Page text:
No Room at the Airbnb
I arrive at the door at around 11:30 and quickly open the lockbox to get inside out of the London rain. There’s no key in the lockbox. Well, that’s inconvenient, but I’ll just send the host a message and get it sorted out. Fifteen minutes later still no response, so I try calling. No answer, but I leave a message and send a text. For good measure I try another message through Airbnb as well. Another fifteen minutes and still no response. At this point I’m starting to worry.
I assess my other options. I try contacting someone in London I work with, forgetting that he’s still on a flight. At this point my phone battery and hotspot battery are both getting quite low, which creates a serious risk/reward evaluation for every action I take. Letting your phone battery die while traveling is the equivalent of letting your headlamp batteries die at Barkley.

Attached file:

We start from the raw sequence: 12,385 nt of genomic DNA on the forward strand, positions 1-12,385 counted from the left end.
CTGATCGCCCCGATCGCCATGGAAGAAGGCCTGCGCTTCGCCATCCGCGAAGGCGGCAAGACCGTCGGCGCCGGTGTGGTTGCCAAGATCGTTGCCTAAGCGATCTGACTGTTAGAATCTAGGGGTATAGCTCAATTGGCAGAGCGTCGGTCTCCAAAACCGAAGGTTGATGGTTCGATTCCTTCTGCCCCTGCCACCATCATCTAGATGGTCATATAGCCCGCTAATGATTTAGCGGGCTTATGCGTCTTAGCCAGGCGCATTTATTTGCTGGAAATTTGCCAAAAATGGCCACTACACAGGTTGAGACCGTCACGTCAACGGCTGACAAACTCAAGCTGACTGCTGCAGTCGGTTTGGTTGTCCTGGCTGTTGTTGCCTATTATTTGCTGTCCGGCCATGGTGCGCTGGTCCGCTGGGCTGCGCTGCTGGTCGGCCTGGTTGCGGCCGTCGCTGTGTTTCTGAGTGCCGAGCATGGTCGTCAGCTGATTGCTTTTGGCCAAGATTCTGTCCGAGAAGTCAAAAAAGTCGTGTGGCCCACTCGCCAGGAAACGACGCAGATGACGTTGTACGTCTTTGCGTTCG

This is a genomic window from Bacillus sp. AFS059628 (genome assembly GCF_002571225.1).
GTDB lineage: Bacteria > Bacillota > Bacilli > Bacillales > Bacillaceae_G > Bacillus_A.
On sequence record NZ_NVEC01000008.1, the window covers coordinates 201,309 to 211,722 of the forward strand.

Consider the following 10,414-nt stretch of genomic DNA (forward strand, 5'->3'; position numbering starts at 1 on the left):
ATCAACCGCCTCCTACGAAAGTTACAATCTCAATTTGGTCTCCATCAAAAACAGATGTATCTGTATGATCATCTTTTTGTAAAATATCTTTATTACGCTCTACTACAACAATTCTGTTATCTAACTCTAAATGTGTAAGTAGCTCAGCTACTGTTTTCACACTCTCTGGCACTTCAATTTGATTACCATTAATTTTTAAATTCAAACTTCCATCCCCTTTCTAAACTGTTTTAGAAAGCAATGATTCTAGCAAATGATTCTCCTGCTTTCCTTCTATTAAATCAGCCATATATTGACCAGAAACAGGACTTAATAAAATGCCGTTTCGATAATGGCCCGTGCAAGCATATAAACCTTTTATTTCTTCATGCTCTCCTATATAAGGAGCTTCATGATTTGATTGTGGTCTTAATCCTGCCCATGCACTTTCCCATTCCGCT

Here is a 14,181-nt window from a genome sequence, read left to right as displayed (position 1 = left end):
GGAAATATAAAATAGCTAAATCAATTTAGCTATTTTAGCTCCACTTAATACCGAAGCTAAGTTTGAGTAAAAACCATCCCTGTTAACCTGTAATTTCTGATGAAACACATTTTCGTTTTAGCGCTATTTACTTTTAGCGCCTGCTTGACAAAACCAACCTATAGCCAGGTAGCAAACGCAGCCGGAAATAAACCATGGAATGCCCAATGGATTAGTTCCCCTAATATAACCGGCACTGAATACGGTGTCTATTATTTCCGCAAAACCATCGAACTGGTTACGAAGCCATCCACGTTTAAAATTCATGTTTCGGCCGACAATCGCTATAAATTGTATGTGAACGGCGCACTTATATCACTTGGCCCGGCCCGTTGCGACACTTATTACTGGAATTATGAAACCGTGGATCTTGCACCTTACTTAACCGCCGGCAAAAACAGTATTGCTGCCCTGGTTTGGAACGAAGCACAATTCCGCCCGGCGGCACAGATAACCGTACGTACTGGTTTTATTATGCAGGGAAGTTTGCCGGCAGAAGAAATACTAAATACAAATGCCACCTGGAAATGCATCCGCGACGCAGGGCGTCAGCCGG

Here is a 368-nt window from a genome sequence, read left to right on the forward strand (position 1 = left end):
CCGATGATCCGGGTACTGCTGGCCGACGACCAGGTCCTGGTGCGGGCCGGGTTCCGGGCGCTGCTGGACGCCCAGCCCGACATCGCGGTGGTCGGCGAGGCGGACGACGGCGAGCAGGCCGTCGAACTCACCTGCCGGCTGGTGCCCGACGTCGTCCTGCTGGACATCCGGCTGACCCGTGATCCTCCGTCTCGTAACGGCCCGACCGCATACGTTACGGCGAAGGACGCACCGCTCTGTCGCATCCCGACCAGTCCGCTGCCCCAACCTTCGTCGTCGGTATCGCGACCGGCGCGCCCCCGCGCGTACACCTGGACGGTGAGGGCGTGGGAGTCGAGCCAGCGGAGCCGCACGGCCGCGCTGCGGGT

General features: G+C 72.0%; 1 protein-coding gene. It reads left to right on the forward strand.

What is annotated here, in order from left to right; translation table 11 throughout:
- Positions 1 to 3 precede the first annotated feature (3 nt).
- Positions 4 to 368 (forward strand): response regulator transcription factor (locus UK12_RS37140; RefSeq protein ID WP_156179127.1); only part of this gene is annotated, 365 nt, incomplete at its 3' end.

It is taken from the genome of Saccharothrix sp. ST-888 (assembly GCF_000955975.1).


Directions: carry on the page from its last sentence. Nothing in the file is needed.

After digging through Airbnb’s ridiculous help section which mostly just suggests your try contacting the host for everything, I found a phone number. I get someone on the line, who then tells me they’re going to try contacting the host and then call me back. Awesome, they would do exactly what I had already done for the past hour.
Another fifteen minutes go past, and I’m getting impatient. I call Airbnb again, only to get connected to another person, have to describe my situation all over again, and then get told that they’d find the original person I talked to and have them call me back. Awesome again.
A few minutes later the original guy calls me back. He tells me that he was not in fact able to get in touch with the hose (surprise!). Due to Airbnb policy, though, he would have to wait a full hour after when he reached out before he could cancel.
Wait, what? I had already waited nearly an hour before contacting Airbnb! Did that not count? Suggestion to future Airbnb travelers: ignore all of their help section suggestions to reach out to the host and contact Airbnb immediately to get that timer started. It’s 1:30 AM and I’ve been standing outside in the rain for nearly two hours in a foreign city with an important 8 AM meeting the next day.